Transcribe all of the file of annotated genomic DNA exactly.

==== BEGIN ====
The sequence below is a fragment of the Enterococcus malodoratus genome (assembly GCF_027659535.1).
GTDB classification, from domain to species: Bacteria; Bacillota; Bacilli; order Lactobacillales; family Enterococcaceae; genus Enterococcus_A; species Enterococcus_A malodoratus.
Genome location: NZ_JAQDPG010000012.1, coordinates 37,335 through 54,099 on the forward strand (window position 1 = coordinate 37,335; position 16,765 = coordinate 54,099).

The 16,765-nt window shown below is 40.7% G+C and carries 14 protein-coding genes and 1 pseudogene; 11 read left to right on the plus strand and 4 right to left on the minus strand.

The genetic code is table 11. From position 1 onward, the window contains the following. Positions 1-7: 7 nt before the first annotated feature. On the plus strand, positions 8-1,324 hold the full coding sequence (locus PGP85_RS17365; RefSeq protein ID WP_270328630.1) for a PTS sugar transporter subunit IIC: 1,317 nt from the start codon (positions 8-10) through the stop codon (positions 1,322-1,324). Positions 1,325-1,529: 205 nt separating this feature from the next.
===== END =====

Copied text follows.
The sequence below is a fragment of the Enterococcus malodoratus genome (assembly GCF_027659535.1).
GTDB classification, from domain to species: Bacteria; Bacillota; Bacilli; order Lactobacillales; family Enterococcaceae; genus Enterococcus_A; species Enterococcus_A malodoratus.
Genome location: NZ_JAQDPG010000012.1, coordinates 37,335 through 54,099 on the forward strand (window position 1 = coordinate 37,335; position 16,765 = coordinate 54,099).

The 16,765-nt window shown below is 40.7% G+C and carries 14 protein-coding genes and 1 pseudogene; 11 read left to right on the plus strand and 4 right to left on the minus strand.

The genetic code is table 11. From position 1 onward, the window contains the following. Positions 1-7: 7 nt before the first annotated feature. On the plus strand, positions 8-1,324 hold the full coding sequence (locus PGP85_RS17365; RefSeq protein ID WP_270328630.1) for a PTS sugar transporter subunit IIC: 1,317 nt from the start codon (positions 8-10) through the stop codon (positions 1,322-1,324). Positions 1,325-1,529: 205 nt separating this feature from the next.